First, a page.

Everyone and their government is legalizing marijuana
Remember that time when fall of 2018 got weird? If you don’t, it was this last month.
For starters, it began with a bunch of Canadians legally smoking out, well, all of Canada.
Then Mexico pulled a one-two: its Supreme Court decriminalized cannabis, which was followed by a separate legislative bill proposing “full-blown” marijuana legalization shortly thereafter.
A week later, back in the US, the Democrats took control of the House, and more states continued to upvote medical and recreational marijuana.
Now, a map of legalization in North America is looking like a coloring book page that didn’t get finished before arts-and-crafts time ended. And the only section that’s yet to be completely filled in by the End-of-Prohibition Crayola is the United States.
This is because, in the US, marijuana is still federally illegal.
But many think The Prohibition End is coming sooner rather than later. Especially now that Jeff and Pete Sessions are gone. In case you’d forgotten, they were the guys that yelled, “NOT A GOOD PERSON!” or “MORAL DOWNFALL OF AMERICA!” whenever they heard the word “reefer.”
The question of when and if the U.S. will legalize marijuana at the national level continues to become increasingly relevant. So, too, does the debate on whether or not federal legalization is a good thing.
…So, you know, is it?
…Well, yeah, mostly pretty much.
Fine. It depends.
All legalization is not created equal. And how legal the U.S. makes marijuana, if-slash-when it does, matters. Like, a lot.
50 shades of legal
Compare hydrocodone (Vicodin) and alcohol, for example. Each is either illegal or legal, depending on whether you’re the right person with the right qualifications. If you have a prescription for Vicodin, you can lawfully possess and consume it. If you don’t, you can’t. By contrast, anyone 21 or older can possess and drink alcohol, and no prescription is required.
Those are very different standards, and they exist because of how the federal government classifies (AKA schedules) drugs. It’s common knowledge that marijuana is a schedule I controlled substance, which is considered the “highest” drug schedule. The Schedule I label is for substances that are addictive and have no known medical value. For context, this means that marijuana lives in the same cul de sac as LSD, peyote, and ecstasy.
Vicodin is a schedule II substance, while alcohol is not scheduled at all. Still, there are specific requirements for you to legally obtain either.
Rescheduling or descheduling?
The scheduling system has major implications for marijuana. Legalizing marijuana comes in several different shades. For example, legalization could mean rescheduling marijuana as a schedule II substance. Instead of the alcohol realm, a schedule-II designation would put cannabis in the prescription-required, high-risk category alongside drugs such as fentanyl, Adderall, and OxyContin.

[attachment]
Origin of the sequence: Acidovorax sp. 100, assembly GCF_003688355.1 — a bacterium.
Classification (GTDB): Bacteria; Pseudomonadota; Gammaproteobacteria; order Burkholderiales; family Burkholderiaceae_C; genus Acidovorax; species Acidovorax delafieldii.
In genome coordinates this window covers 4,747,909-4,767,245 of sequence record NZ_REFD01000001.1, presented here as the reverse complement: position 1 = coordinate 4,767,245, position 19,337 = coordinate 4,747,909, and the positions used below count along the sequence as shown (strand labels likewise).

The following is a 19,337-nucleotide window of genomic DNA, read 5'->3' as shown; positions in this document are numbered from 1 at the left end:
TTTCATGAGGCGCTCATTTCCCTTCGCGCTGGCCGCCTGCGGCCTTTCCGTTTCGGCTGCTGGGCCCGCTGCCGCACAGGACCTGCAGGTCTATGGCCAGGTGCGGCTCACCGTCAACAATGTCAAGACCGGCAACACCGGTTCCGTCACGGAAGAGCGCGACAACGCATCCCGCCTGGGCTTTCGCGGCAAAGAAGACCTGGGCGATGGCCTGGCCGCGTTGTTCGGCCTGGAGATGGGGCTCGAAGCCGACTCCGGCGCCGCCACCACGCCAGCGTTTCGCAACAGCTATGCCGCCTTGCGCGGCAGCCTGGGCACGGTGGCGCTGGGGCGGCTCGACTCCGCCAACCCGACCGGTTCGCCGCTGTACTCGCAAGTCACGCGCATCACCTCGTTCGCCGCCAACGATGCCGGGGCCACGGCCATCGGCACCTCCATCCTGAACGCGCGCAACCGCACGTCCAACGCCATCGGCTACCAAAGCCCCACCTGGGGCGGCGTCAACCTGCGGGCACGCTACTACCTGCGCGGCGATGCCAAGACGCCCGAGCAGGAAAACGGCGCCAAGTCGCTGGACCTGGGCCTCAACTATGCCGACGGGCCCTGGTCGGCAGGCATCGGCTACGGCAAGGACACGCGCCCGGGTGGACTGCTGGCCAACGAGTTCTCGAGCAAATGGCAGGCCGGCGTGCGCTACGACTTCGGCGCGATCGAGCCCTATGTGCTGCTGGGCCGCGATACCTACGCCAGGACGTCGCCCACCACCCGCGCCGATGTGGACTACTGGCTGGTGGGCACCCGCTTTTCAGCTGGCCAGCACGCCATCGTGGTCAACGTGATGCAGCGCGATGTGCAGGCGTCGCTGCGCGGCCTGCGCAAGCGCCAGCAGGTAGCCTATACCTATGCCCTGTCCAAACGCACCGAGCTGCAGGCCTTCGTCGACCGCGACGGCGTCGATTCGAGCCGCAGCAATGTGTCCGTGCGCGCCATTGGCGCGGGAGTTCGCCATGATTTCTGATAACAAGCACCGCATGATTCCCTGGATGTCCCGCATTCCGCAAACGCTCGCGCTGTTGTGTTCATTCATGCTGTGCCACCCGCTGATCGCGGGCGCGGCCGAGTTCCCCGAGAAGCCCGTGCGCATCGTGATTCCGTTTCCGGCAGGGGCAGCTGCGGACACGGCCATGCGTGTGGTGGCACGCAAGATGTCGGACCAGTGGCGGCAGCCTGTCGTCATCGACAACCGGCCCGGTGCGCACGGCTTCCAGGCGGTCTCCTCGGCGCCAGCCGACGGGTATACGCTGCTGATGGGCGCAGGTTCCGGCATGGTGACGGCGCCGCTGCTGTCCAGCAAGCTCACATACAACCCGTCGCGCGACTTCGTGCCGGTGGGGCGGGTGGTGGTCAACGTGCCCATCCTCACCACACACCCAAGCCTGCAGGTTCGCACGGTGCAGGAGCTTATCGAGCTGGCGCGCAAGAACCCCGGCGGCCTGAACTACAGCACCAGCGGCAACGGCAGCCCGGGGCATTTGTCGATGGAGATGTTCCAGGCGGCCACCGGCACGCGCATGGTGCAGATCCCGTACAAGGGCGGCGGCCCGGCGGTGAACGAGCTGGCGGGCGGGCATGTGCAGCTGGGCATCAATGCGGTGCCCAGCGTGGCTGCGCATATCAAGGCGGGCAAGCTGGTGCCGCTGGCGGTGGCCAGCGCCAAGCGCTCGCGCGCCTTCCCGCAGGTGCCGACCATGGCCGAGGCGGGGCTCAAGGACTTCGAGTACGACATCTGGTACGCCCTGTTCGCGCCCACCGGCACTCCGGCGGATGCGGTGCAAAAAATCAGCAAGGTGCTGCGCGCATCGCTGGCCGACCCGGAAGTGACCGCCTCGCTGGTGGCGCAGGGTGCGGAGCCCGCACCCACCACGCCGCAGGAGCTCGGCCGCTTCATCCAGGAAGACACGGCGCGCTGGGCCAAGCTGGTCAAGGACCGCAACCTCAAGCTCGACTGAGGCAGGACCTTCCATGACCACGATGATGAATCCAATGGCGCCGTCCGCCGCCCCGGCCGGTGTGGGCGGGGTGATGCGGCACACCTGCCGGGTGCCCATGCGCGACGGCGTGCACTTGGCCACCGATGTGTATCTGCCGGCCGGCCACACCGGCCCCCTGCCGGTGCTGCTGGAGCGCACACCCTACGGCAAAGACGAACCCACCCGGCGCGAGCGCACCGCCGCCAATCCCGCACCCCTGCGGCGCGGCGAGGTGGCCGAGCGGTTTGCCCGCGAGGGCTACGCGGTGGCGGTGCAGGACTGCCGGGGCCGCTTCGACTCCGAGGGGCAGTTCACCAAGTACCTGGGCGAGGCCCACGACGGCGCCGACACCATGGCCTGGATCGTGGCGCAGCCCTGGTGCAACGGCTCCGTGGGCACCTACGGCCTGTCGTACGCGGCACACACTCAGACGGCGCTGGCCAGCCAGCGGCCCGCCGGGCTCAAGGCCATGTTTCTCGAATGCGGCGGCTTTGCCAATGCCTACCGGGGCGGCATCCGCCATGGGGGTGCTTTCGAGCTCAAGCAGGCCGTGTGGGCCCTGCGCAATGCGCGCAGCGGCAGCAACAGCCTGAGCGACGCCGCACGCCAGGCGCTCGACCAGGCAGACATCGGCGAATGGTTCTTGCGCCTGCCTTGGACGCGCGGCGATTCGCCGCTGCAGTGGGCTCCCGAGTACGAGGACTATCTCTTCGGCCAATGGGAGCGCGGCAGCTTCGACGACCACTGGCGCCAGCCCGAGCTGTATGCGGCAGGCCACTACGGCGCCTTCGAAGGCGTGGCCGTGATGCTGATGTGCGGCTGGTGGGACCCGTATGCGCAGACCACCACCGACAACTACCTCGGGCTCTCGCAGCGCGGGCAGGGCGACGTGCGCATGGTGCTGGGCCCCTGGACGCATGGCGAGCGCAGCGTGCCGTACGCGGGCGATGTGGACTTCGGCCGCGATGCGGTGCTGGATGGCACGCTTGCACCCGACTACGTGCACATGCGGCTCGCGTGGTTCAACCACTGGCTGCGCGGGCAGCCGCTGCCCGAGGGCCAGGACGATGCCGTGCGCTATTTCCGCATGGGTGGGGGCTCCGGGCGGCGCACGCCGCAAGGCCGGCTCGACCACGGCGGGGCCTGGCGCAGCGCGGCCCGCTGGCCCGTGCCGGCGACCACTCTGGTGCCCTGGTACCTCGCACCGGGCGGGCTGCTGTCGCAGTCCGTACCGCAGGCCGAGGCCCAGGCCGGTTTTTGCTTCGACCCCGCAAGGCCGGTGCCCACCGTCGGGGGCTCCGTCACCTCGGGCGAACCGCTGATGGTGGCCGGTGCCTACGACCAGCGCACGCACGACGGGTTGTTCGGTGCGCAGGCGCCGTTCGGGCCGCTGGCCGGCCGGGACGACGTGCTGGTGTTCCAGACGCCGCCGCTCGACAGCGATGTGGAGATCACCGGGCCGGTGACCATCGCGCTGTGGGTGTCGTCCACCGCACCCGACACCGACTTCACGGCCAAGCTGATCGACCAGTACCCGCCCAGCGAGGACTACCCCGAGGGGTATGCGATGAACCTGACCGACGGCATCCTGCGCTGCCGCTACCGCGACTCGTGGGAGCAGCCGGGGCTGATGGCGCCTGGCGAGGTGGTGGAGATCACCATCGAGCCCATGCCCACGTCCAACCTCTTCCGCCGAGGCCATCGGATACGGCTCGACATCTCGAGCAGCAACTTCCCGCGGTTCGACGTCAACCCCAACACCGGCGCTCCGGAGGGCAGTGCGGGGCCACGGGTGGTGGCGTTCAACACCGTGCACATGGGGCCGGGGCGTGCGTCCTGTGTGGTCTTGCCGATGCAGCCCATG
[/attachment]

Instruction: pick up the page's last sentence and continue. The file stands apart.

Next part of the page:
And that’s where the “it depends” comes in. If your pro-legalization stance is based on the idea that marijuana is medicine, a schedule II classification gets you where you want to go. Doctors could prescribe it and possessing it (with a prescription) would be legal. In other words, it gets you to the Vicodin realm.
If you’re a rec-use advocate, a schedule II classification has the potential to be your worst nightmare. For one, it would open the door for Big Pharma to dominate the industry. If that, by any chance, didn’t kill off your local mom-and-pop dispensary, the federal government would probably be delighted to deliver the final blow. Also, smoked cannabis such as flower would be out of commission, as the negative health effects of combustibles have made them a medicinal no-go. Basically, in a schedule-II universe, your pre-concert edibles or casual-Friday-night vape pen would remain illegal without a prescription, and they’d likely be a lot harder to acquire, to boot.
Suffice it to say that this future’s possibility has been enough to make at least a few people go, “You know, I never thought I’d say this, but I’m actually pretty okay with that whole schedule I thing.” If this is you, you’re not alone. Or you at least now know that you’re a descheduling advocate when it comes to legalizing marijuana.
What shade are you?
Granted, much of this is essentially staring into a crystal ball, which, incidentally, is a really frustrating experience if you’re doing it for any reason other than to just gaze into a crystal ball. And, if that’s the case, maybe a little less weed?
For those who support an end to federal prohibition, contemplating what genre of legal that end will look like is important. If you’re pro-recreational use, it may be even more important. In a way, it’s kind of like discovering that someone’s on the roof of your house, prepping to enter it through your chimney: it’s never gonna be a bad idea to go ahead and make sure it is, in fact, a present-laden Santa — not an unwelcome intruder gunning for your stash.